Chapter 1. Introduction to Linux

Welcome to Running Linux, Version 5! When we wrote the first edition of this book, Linux had barely arrived on the scene. Our task seemed simple: help readers learn the basics of a new operating system that required a pretty fixed and predictable set of tasks. Few if any observers expected Linux would become a best-of-breed operating system, supported by the vast majority of hardware and software manufacturers on the planet. Who would have known that Linux would grow from a small user base of 30,000 people in 1995 to hundreds of millions only 10 years later? People use Linux everywhere on the planet and in some cases in outer space and under the ocean.

To the casual observer, Linux looks like a fairly simple personal computer desktop built on the same chassis as any IBM PC. People use Linux to browse the Internet, exchange email, listen to music, watch videos, and instant message their friends and coworkers. Students and office workers create documents with word processors, perform numerous tasks with spreadsheet programs, and make slide presentations.

The same Linux operating system also drives sonar arrays in nuclear submarines, indexes every document on the Internet, unifies large corporate data centers, runs nearly 70% of all web sites in the world, records your television programs, works in your cellular phone, and runs the switches that allow you to connect with your friends and family anywhere on the globe. Linux runs systems on the international space station as well as the shuttles that take astronauts there. It protects you from spam and computer viruses on numerous routers and back-end systems.

You can benefit directly from installing Linux on a system at home, at school, or in the office, and having all that power at your fingertips. Not only can you carry on everyday surfing and office work, but you can also learn how to write database queries, administer a web server, filter mail for spam and viruses, automate your environment through scripting languages, access web services, and participate in the myriad of other cutting-edge activities provided by modern computing.

How does Linux do all those things? Linux distributions harvest vast amounts of diverse technology, especially new and innovative developments in hardware. Developers have access to all the code that makes up the operating system. Although many people consider Linux the largest cooperative software development project in human history, Linux developers don't need to even know each other. If someone wants to write a software application, all he has to do is download the Linux code or visit its documentation site. If you started counting people who have contributed to the development of Linux and its associated projects, you would see hundreds of thousands of individuals.

Linux and open source software developers come from many walks of life. Major computer vendors such as IBM, HP, Novell, Red Hat, Sun, Dell, and others pay portions of their staffs to work on Linux. Universities around the globe sponsor projects and foundations that contribute to Linux. The U.S. Department of Defense, NASA, and the National Security Agency have paid for numerous pieces of the Linux operating system. Developing countries such as China, Brazil, Malaysia, South Africa, and Viet Nam, to mention a few, have added to the Linux base. Industrial giants such as Germany, Australia, Japan, the United Kingdom, and others have also made their presence felt. But in the very midst of those giants, many individuals such as you and me have also contributed to Linux.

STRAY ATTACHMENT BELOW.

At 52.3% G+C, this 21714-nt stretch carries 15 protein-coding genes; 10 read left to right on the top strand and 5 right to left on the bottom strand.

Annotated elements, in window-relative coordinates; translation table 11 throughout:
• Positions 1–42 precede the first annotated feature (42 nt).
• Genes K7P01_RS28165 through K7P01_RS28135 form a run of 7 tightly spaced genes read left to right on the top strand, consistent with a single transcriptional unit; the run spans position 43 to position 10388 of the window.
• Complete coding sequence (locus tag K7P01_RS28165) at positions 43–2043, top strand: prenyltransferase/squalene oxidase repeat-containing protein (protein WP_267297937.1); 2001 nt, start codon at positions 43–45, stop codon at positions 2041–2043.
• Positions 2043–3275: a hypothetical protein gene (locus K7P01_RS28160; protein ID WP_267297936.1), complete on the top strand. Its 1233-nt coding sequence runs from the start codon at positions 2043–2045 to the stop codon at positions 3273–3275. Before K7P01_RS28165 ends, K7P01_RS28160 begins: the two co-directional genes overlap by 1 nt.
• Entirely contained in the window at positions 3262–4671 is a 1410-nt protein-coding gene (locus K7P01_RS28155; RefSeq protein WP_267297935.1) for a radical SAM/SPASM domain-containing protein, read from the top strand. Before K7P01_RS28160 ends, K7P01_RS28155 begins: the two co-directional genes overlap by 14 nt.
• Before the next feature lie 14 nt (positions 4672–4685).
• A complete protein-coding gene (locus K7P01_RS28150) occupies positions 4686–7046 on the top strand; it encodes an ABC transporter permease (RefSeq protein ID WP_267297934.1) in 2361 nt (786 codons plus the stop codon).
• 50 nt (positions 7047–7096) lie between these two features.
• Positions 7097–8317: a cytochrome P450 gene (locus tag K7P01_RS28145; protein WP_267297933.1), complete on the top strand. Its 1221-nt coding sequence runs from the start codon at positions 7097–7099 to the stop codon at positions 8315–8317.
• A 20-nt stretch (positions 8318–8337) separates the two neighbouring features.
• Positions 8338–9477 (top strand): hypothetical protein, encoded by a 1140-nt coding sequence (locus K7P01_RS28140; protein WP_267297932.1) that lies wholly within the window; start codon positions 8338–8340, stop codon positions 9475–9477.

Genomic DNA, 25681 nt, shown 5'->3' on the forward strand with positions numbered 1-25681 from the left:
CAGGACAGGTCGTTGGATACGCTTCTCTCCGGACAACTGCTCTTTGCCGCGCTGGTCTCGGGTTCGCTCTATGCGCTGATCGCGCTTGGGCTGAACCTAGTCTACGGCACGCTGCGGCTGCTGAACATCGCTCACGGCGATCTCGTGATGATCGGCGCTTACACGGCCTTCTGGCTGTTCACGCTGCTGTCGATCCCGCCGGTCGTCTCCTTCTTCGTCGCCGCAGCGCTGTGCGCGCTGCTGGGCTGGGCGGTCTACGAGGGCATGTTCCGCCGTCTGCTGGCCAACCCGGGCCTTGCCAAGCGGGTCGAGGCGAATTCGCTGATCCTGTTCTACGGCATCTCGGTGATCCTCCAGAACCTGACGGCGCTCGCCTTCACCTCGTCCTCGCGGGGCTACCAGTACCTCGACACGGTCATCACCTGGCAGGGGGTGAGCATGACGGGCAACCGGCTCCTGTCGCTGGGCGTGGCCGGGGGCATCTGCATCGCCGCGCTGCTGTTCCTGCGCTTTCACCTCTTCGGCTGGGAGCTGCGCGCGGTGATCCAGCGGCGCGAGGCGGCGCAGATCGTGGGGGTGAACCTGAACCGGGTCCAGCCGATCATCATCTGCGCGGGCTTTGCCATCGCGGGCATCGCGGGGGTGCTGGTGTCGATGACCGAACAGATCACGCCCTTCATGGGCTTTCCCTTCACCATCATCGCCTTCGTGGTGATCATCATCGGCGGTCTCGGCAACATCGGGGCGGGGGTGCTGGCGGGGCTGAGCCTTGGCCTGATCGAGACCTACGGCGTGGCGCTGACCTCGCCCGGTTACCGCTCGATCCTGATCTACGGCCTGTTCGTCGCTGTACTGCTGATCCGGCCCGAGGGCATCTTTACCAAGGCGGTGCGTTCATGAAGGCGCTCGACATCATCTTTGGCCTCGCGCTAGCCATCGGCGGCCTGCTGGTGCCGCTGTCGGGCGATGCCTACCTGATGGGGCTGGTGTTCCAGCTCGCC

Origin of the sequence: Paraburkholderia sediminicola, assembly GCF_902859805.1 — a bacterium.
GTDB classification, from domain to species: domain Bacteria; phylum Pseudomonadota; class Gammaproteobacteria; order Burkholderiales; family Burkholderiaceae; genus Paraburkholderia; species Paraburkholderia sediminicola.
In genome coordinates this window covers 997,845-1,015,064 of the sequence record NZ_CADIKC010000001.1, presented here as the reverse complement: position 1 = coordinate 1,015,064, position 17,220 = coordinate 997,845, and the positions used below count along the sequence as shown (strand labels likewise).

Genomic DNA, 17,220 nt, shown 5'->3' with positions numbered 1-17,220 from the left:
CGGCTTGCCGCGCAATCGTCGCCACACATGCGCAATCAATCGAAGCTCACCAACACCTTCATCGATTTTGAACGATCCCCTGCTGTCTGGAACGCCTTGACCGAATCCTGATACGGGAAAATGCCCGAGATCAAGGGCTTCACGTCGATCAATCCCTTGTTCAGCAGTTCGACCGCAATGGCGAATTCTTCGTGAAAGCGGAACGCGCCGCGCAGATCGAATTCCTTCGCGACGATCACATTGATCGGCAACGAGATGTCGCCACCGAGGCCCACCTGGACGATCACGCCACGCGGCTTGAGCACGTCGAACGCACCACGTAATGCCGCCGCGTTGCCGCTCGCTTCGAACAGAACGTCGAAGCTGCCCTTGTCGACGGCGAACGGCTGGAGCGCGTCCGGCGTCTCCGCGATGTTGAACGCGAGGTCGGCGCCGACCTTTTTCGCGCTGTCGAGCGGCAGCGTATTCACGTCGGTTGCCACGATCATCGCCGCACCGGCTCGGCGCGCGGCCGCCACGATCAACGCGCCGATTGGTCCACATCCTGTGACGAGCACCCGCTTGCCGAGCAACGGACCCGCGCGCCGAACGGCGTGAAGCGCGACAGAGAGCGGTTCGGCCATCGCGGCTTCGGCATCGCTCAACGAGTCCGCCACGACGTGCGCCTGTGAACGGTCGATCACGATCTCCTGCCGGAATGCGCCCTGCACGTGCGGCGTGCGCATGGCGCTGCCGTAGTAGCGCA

During the 1990s, Linux generated more excitement in the computer field than any other development since the advent of microprocessor technology. Linux rejuvenated a dying technology sector following the fall of the dot-com boom in the spring of 2001. Today, Linux has surpassed the expectations of informed observers worldwide, including the authors of this book.

Early on, Linux inspired and captured the loyalty of its users. Technologists interested in the server side of the Internet needed to become familiar with the operating systems that ran web sites, domain name services, and email and service providers. Traditional software manufacturers priced their systems out of the range of those wanting to gain webmaster-type skills. Many people viewed Linux as a godsend because you could download it for free and gain the skills necessary to become a webmaster or system administrator while working on relatively low-cost hardware.

Originally, people saw Linux as simply an operating system kernel, offering the basic services of process scheduling, virtual memory, file management, and handling of hardware peripherals such as hard drives, DVDs, printers, terminals, and so forth. Other Internet operating systems belonged to the Unix family, which became available for commercial sale only after the breakup of AT&T and the Bell Operating Systems.

To skirt the legal issues surrounding AT&T's Unix, the Free Software Foundation (FSF) created a plethora of applications that performed many of the functions of basic Unix while using totally original FSF code instead of code produced by Bell Labs. This collection of FSF software was called GNU. To become a complete operating system, however, FSF needed a kernel. Although their own efforts in that area stalled, an operating system fitting the bill arose unexpectedly from efforts by a student at the University of Helsinki in Finland: Linus Torvalds.

People now use the term "Linux" to refer to the complete systemthe kernel along with the many applications that it runs: a complete development and work environment including compilers, editors, graphical interfaces, text processors, games, and more. FSF proponents ask that this broader collection of software be known as "GNU/Linux."

Part I: Enjoying and Being Productive on Linux
Part II: System Administration